Sears lines up emergency funding
Sears Holdings has been contacting banks in recent days to arrange necessary financing to file for bankruptcy.
According to CNBC, Sear may file for bankruptcy after 125 years of business. The so-called “debtor-in-possession” loan, which companies need to have enough liquidity to keep running the business during bankruptcy, is the clearest sign yet that the department store chain may finally file after years of losses. Sears has a $134 million debt payment due Monday that it previously said it may not be able to cover.
A bankruptcy filing is not yet definite and still could be averted. Sears’ CEO, Eddie Lampert has kept the company afloat through financial maneuvering and pouring his own money into the company. He may again choose to do so, according to CNBC.
The news comes shortly after the company reported another quarterly loss in its second quarter report. The company announced a net loss attributable to Holdings' shareholders of $508 million ($4.68 loss per diluted share) for the second quarter, compared to a net loss of $250 million ($2.33 loss per diluted share) for the second quarter of 2017. The company generated total revenues of approximately $3.2 billion during the second quarter of 2018, compared with revenues of $4.3 billion in the prior year quarter, with store closures again significantly contributing to the year over year decline.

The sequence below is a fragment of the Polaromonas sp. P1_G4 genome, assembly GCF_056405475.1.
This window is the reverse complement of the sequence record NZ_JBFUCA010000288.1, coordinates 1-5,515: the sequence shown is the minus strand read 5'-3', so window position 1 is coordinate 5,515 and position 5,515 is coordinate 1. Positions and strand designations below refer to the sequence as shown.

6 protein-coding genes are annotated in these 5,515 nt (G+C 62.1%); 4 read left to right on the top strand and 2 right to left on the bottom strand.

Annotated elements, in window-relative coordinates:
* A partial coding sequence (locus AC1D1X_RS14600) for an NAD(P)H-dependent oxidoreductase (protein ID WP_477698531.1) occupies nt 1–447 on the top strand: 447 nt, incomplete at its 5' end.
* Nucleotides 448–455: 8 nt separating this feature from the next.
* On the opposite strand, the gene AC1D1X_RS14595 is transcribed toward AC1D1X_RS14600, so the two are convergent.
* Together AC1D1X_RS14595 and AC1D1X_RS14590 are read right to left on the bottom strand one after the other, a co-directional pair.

Earlier this year Lampert defended his business strategies for Sears and Kmart in his first in-depth interview in 15 years. In an interview with Vanity Fair, Lampert explains his vision for Sears and Kmart: He wanted to keep Kmart and Sears stores as close to Walmart as he could get them. “We’re fighting to survive—that’s pretty clear,” Lampert says.
According to CNBC, as it weighs bankruptcy, Sears has been working with advisors including Lazard and M-III Partners, according to the people who asked not to be identified because the discussions are private. It has been working with M-III for more than two years, the sources said.
Representatives from Sears and M-III did not respond to CNBC’s request for comment.
To read CNBC’s full article, click here.